“Your arm--” Jason chokes out and clutches Nico tight to his chest.

He’s lost so much that this seems such a small sacrifice in comparison. “It’s--”

“Don’t. Not fine.” Jason’s hold is tighter, if possible, and Nico’s feet dangle off the ground. He’s angry. “How could you do that for me?”

You mean, how could I save you? He laughs again. How couldn’t I? He doesn’t answer Jason’s question. He sinks into his presence. Exhaustion wins out and his legs give way until Jason is the only thing holding Nico up.

And when Nico looks up, Jason’s face is contorted by fury, brow heavy with despair. The longer he stares at Nico the worse it gets. “Jay?” he asks quietly. He reaches a hand to his face and Jason stiffens under the touch. He doesn’t understand. They’re both alive, they’re both okay. Why is he so angry? “You look. What did I…?”

“How could you do that for me?” he repeats, so soft that Nico’s heart shatters.

“You saved me. So I... I saved you.” Nico doesn’t understand what Jason doesn’t understand.

Jason covers his mouth to stifle a sob. “No, Nico--” he gets out. “You shouldn’t--shouldn’t have-- fuck, Nico--” He starts sinking onto the deck and Nico follows, unable to support himself.

Jason hugs him closer and tighter and keeps rubbing his severed arm and Nico tries to reciprocate but he’s so scared because Jason won’t stop shaking, holding him, looking at him like that.

Nico lets them both be selfish. He stays in Jason’s arms and won’t let him go, either, trying to brush tears from his dirty face while keeping himself from hyperventilating. Jason kisses his forehead and it bruises, it burns.

Someone kneels next to them after some long while and Jason snarls, pulling Nico protectively to his chest, heart thrumming in his face.

Nico sees Percy out of the corner of his eye and struggles out of Jason’s vice. “Jason. It’s okay.” He scrutinizes Percy’s eyes, just to be safe, and recognizes the haunting hue. His reassurances are soft, only for Jason to hear, “Safe. Percy. This is real.” He thinks. 

Percy watches him, slow, careful, something in his eyes Nico can't read. He brushes back his bangs and Nico sees those telltale gray locks. That makes him believe it more. Akhlys didn't have that, he thinks. But he doesn't want to think too hard. Doesn't want to remember. It makes his head, heart and bones all ache too much. “Let’s get you guys cleaned up, okay?” he offers, raising his hands to placate Jason. “No one’s going to hurt you.”

Eventually, the Roman demigod settles down, breath slowing to normal. He still growls out, “It’s not me I’m worried about."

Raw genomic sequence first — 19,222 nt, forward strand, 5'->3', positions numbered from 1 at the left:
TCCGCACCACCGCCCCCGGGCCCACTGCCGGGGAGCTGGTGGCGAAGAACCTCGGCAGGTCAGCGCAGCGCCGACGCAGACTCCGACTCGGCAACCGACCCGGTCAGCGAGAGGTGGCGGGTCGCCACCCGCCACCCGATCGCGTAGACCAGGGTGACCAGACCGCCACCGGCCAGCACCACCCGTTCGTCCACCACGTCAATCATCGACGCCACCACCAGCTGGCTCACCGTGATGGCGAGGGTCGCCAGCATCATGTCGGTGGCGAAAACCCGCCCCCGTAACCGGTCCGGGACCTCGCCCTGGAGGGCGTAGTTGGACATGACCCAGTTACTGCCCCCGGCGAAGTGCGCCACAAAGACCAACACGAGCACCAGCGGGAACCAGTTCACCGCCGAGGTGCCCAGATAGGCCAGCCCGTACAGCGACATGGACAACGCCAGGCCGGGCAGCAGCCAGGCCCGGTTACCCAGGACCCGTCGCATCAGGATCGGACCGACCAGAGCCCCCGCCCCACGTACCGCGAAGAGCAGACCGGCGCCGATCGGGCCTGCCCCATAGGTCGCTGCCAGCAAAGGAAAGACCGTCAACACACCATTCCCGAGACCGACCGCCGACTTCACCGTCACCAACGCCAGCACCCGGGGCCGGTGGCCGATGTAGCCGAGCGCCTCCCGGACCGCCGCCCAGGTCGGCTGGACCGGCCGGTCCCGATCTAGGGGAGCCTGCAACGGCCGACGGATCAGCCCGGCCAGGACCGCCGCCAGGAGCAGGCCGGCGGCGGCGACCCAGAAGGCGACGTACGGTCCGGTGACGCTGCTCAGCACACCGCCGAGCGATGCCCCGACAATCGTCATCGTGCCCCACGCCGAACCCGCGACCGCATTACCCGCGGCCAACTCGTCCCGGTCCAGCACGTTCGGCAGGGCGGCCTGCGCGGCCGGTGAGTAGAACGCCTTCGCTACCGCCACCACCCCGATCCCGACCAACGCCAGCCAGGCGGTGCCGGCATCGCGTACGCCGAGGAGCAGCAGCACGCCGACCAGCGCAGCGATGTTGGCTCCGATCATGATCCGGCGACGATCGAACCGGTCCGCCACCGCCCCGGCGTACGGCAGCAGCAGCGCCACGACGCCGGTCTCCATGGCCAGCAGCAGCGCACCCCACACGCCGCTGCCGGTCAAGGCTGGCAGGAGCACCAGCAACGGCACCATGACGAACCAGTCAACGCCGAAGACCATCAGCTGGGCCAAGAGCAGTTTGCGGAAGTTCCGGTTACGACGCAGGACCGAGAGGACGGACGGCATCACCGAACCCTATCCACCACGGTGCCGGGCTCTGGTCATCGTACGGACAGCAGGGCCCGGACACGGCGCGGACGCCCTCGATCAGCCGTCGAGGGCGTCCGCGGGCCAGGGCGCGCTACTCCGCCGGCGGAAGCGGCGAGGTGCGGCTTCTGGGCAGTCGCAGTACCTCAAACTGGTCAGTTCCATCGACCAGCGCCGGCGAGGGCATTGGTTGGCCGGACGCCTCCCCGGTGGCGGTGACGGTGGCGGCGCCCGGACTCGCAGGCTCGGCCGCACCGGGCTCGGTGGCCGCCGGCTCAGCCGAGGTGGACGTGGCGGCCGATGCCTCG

Piper paces toward them. “Jason, calm down. Percy’s your friend. He wants to help.” Guilt crosses her face when he finally relaxes. His hold on Nico remains firm, however, and he absently strokes his hair. The gesture is calming and Nico finds himself leaning into it.

Piper and Percy help them to their feet, though Nico shies away from their touches and into the comfortable confines of Jason’s arms. He’s reluctant to venture out, only willing when Hazel offers her hand. She takes a long time helping him down the steps, leading him below deck, with too thin hallways and too dark corners for his liking.

Coach Hedge has beds, bandages, ambrosia and nectar all set up. He keeps them on schedule when their feet falter. He doesn’t let them think, stay still, otherwise they’ll all collapse. They settle Nico on a cot in the sick bay while Jason goes to shower first. Clean Jason, feed Nico. Clean Nico, bandage Jason. Bandage Nico. Feed Nico. Sleep Nico.

He hurts and needs all too much.

Vaguely, he wonders where his coat is. Jason had it last, somewhere, so long ago. Nico thinks about wrapping himself up in it and Jason’s scent wafting all around him.

Nico spends the next… well, he isn’t sure how long, in a daze. He thinks Hazel draws a chilly bath because lukewarm chars his skin and he soaks in grimy water for a long time. Drains it. Cleans the tub. Draws another bath. Rinse and repeat until every inch of Tartarus is scrubbed from his skin. He has too many fresh wounds and he lets it bleed all over his towel.

There’s a knock at the door to banish his bleary thoughts. He expects Hazel but someone else says, “I got you some clothes.” Right. His own are a health violation, a second layer affixed to his skin with filth that he all but shed away.

He creeps to the door and cracks it open. Annabeth, head turned respectfully away, pushes a bundle of clothes forward. Nico takes them from her scalding hands and shuts the door quick.

The sweatpants are comfortable and he has to guess they’re Leo’s, because he’s the only other boy on the ship under six feet. But the shirt? Long sleeved, dark blue and warm with Jason, perfectly soft against his broken body. He leaves it off since they still have to bandage his torso, but he kneads the fabric in his hand for comfort.

He emerges from the bathroom and keeps it close so it drapes over his prominent ribcage. More ambrosia, stinging disinfectant, and at last he can burrow away in the gifted shirt. People come in and out of the room, grabbing supplies, checking in on Hazel and glancing at Nico with fear and worry from the doorway. All he can do is remain grateful that they don’t stay.